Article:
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How Hong Kong is attracting millennial travellers

​​​​​​​​​​​​​20 Nov 2014

How Hong Kong is attracting millennial travellers

Has Hong Kong lost its appeal as a mainstay among Chinese travellers? It's a question the hospitality industry is confronting head-on as China's tourism trends change. JLL asks Lothar Nessmann, COO of Traders Hotels what the city must do to retain favour among Chinese travellers.


Hong Kong must adapt to keep its edge in Asia's increasingly competitive tourism market, that's the message from Lothar Nessmann, COO, Traders Hotels.

"China's new consumers are very well travelled and educated, they know what they like and they can, and will, compare what's on offer," said Nessmann. "These people have also travelled to London, Rome and New York. They've seen international standards."

Mainland Chinese tourists traditionally account for two-thirds of total arrivals to Hong Kong.  Even in the face of the recent Occupy Central protests, the city has sustained demand.

However, over the last decade, a younger generation of upwardly mobile, middle class Chinese tourists have discovered destinations further afield. Outbound tourism figures show a growth rate of more than 15 per cent year-on-year and, while Hong Kong still tops the table, Thailand, Taiwan and South Korea are competing for China's custom.

"The competition between major cities in Asia is increasing, take Singapore and Hong Kong for example" adds Nessmann. "There needs to be continuous benefit for the consumer and these cities will now compete in everything from entertainment to restaurants in the coming years.

"Hong Kong would be ill-advised not to see any other city as a threat."

Demand from China has driven a swell in hotel stock in Hong Kong over the last ten years ­- in 2014 alone 3,331 hotel rooms are expected to open, according to the local tourism board.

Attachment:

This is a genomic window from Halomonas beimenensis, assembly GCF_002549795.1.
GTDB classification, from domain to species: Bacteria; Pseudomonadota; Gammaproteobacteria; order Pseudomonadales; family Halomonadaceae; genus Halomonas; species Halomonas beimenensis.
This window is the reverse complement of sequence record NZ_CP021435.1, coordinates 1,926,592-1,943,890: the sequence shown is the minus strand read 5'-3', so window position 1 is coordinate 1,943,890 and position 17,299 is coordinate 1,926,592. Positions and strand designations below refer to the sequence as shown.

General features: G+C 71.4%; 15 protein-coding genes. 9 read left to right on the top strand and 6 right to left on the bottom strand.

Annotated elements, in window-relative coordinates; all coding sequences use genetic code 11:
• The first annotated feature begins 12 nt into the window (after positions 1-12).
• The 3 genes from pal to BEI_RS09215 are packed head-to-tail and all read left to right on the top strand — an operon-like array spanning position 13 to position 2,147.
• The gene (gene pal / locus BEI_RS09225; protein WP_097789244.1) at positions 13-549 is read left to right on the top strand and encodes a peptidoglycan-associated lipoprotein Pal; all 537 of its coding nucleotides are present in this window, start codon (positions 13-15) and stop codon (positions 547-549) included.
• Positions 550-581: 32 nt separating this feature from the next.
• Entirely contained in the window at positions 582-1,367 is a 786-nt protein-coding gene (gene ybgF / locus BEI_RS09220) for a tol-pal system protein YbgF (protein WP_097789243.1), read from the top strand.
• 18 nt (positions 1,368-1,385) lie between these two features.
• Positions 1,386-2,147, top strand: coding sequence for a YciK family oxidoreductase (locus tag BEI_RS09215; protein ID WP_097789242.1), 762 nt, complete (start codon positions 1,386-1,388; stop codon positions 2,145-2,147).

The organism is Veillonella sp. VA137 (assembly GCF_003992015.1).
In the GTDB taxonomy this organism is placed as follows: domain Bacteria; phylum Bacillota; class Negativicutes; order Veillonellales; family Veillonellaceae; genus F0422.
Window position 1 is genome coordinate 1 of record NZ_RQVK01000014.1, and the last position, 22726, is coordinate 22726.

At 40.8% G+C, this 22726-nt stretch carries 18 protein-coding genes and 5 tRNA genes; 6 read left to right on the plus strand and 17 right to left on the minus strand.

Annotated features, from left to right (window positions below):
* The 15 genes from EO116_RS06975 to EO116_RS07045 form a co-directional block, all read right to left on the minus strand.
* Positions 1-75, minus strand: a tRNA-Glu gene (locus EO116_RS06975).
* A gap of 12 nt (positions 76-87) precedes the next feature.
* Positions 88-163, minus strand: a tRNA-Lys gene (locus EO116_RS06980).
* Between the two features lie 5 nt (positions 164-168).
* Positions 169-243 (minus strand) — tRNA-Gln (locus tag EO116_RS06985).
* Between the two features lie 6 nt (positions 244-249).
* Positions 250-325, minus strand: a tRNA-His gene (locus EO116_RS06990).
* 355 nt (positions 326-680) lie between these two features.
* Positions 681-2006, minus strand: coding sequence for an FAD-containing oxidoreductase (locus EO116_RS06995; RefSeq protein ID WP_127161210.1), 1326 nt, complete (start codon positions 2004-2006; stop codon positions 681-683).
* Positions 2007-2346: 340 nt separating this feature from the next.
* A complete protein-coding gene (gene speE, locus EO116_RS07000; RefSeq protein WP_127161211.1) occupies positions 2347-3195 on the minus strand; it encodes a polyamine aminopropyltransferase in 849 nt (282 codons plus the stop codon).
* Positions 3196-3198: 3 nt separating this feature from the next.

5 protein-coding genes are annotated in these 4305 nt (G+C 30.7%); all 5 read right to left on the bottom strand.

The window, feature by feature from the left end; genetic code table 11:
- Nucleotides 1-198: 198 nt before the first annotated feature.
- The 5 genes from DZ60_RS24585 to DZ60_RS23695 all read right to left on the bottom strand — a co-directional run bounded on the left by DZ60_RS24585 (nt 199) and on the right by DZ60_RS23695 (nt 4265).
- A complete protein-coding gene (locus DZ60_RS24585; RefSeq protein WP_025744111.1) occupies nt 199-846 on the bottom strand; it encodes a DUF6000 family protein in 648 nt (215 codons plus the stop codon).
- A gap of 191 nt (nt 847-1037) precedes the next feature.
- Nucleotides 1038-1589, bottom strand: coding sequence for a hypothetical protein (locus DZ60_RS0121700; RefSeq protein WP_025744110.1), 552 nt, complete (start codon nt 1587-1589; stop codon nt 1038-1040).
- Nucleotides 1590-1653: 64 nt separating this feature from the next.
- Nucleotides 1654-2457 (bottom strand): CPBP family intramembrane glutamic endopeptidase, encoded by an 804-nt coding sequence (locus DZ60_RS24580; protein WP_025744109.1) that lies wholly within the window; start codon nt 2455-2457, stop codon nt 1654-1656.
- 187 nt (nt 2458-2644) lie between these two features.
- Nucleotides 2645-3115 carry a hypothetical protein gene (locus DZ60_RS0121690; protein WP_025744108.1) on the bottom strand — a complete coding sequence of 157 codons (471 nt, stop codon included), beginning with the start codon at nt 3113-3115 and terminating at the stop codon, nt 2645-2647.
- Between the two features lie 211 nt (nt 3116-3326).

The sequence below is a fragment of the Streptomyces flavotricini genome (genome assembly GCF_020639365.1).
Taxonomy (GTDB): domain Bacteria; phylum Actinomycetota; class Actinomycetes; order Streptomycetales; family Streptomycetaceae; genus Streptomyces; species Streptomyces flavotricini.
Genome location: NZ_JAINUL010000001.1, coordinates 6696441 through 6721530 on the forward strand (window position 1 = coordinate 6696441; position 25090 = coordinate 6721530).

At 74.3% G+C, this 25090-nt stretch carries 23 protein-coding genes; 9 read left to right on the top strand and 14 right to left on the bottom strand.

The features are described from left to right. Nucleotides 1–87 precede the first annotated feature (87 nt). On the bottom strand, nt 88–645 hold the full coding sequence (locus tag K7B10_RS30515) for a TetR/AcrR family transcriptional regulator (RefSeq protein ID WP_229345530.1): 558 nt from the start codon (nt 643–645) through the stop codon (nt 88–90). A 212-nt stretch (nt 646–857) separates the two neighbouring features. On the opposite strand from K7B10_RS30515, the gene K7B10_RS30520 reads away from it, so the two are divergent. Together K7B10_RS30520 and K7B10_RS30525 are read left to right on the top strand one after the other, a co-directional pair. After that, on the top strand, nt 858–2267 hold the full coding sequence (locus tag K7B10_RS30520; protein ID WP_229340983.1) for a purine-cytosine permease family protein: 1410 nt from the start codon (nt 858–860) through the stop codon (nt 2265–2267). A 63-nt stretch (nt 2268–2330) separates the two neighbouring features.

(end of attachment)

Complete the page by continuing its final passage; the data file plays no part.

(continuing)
Brands such as Shangri La, InterContinental, Starwood and Hilton represent the top tier of the city's offering. But a new wave of mid-range properties are propping up demand.

"There is still huge room for luxury and the classic brands will remain but there's a new millennial traveller to cater for. They're not only young in age but young at heart."

Nessmann is leading Traders' first radical rebrand in two decades. The luxury hotelier is phasing out Traders to introduce Hotel Jen, a new brand designed specifically for the millennial minded traveller.

Having launched in Singapore in October 2014, Hotel Jen will next roll-out in Hong Kong, Brisbane, Penang, Johor Bahru, Manila, Maldives, Beijing and Shenyang up until March 2015.

"What we are seeing is a new wave of visitors who are slightly younger than those we saw several years ago," says Nessmann. "They're smarter, more experienced travellers."

"We understand you don't want a $15 mars bar. You can get a coffee when you leave so you can enjoy it in the taxi to work. You don't need to walk down the street to find one. There are charging stations everywhere – we know our customers travel with two or three devices."

Hotels aside, Nessmann urges every industry from entertainment to retail to rethink their offering.

"Hong Kong needs to out its hand up for major sporting events and music concerts if it wants to attract these consumer," he adds.

While Hong Kong is fighting to entice a different kind of traveller, he's confident that the People's Republic's vast population can support the city's burgeoning hotel industry.

"The Chinese market is so large that other potential visitors are now finding Hong Kong.

The hotels in Hong Kong are very dynamic and have, for a long time, set trends. That will continue."

The city's latest hotels may not serve up the usual frills associated with five-star hospitality but it's catering to more than just a mass movement of millennials: it's redefining luxury. A new generation of travellers are increasingly teaching brands that it's the little things that count.​